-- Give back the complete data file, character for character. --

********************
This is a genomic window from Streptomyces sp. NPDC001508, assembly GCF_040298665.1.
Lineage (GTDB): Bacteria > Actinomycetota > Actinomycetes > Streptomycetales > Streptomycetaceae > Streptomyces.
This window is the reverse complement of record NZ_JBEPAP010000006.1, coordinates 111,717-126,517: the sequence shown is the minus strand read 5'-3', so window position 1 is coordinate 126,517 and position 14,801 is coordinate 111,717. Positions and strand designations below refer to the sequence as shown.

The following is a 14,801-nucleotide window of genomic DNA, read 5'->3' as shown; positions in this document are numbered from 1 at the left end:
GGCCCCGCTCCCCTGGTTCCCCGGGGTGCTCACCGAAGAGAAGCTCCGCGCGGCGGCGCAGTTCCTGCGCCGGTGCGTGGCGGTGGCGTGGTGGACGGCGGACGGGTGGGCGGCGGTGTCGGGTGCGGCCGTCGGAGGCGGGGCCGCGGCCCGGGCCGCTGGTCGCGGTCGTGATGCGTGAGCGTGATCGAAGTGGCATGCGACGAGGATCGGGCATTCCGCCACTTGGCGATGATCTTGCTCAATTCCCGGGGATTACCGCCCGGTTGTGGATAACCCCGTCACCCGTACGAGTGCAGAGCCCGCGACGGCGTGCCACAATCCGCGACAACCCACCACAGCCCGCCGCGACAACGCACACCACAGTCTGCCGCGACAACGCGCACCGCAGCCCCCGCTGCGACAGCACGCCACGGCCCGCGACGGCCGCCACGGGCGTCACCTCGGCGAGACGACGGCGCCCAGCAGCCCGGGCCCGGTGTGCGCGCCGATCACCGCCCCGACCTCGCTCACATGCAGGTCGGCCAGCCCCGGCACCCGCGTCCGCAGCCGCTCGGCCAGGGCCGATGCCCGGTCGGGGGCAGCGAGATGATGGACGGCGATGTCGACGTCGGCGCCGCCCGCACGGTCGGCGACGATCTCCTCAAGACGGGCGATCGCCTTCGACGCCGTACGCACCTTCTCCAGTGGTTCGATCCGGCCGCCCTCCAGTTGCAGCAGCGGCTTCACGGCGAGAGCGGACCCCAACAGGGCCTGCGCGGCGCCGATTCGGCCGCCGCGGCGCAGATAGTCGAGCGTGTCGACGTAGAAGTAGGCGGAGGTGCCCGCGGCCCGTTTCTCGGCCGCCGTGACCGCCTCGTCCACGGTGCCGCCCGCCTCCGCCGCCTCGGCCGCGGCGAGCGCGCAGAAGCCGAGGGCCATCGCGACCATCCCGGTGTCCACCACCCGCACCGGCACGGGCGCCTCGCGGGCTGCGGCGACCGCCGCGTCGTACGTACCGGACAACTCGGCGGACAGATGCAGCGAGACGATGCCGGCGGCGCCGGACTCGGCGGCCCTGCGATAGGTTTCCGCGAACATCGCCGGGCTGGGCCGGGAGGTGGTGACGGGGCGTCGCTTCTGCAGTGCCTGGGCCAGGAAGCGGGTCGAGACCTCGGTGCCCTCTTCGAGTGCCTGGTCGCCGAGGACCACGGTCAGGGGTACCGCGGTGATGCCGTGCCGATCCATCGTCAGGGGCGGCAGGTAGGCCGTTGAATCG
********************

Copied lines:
This is a genomic window from Streptomyces sp. NPDC001508, assembly GCF_040298665.1.
Lineage (GTDB): Bacteria > Actinomycetota > Actinomycetes > Streptomycetales > Streptomycetaceae > Streptomyces.
This window is the reverse complement of record NZ_JBEPAP010000006.1, coordinates 111,717-126,517: the sequence shown is the minus strand read 5'-3', so window position 1 is coordinate 126,517 and position 14,801 is coordinate 111,717. Positions and strand designations below refer to the sequence as shown.

The following is a 14,801-nucleotide window of genomic DNA, read 5'->3' as shown; positions in this document are numbered from 1 at the left end:
GGCCCCGCTCCCCTGGTTCCCCGGGGTGCTCACCGAAGAGAAGCTCCGCGCGGCGGCGCAGTTCCTGCGCCGGTGCGTGGCGGTGGCGTGGTGGACGGCGGACGGGTGGGCGGCGGTGTCGGGTGCGGCCGTCGGAGGCGGGGCCGCGGCCCGGGCCGCTGGTCGCGGTCGTGATGCGTGAGCGTGATCGAAGTGGCATGCGACGAGGATCGGGCATTCCGCCACTTGGCGATGATCTTGCTCAATTCCCGGGGATTACCGCCCGGTTGTGGATAACCCCGTCACCCGTACGAGTGCAGAGCCCGCGACGGCGTGCCACAATCCGCGACAACCCACCACAGCCCGCCGCGACAACGCACACCACAGTCTGCCGCGACAACGCGCACCGCAGCCCCCGCTGCGACAGCACGCCACGGCCCGCGACGGCCGCCACGGGCGTCACCTCGGCGAGACGACGGCGCCCAGCAGCCCGGGCCCGGTGTGCGCGCCGATCACCGCCCCGACCTCGCTCACATGCAGGTCGGCCAGCCCCGGCACCCGCGTCCGCAGCCGCTCGGCCAGGGCCGATGCCCGGTCGGGGGCAGCGAGATGATGGACGGCGATGTCGACGTCGGCGCCGCCCGCACGGTCGGCGACGATCTCCTCAAGACGGGCGATCGCCTTCGACGCCGTACGCACCTTCTCCAGTGGTTCGATCCGGCCGCCCTCCAGTTGCAGCAGCGGCTTCACGGCGAGAGCGGACCCCAACAGGGCCTGCGCGGCGCCGATTCGGCCGCCGCGGCGCAGATAGTCGAGCGTGTCGACGTAGAAGTAGGCGGAGGTGCCCGCGGCCCGTTTCTCGGCCGCCGTGACCGCCTCGTCCACGGTGCCGCCCGCCTCCGCCGCCTCGGCCGCGGCGAGCGCGCAGAAGCCGAGGGCCATCGCGACCATCCCGGTGTCCACCACCCGCACCGGCACGGGCGCCTCGCGGGCTGCGGCGACCGCCGCGTCGTACGTACCGGACAACTCGGCGGACAGATGCAGCGAGACGATGCCGGCGGCGCCGGACTCGGCGGCCCTGCGATAGGTTTCCGCGAACATCGCCGGGCTGGGCCGGGAGGTGGTGACGGGGCGTCGCTTCTGCAGTGCCTGGGCCAGGAAGCGGGTCGAGACCTCGGTGCCCTCTTCGAGTGCCTGGTCGCCGAGGACCACGGTCAGGGGTACCGCGGTGATGCCGTGCCGATCCATCGTCAGGGGCGGCAGGTAGGCCGTTGAATCG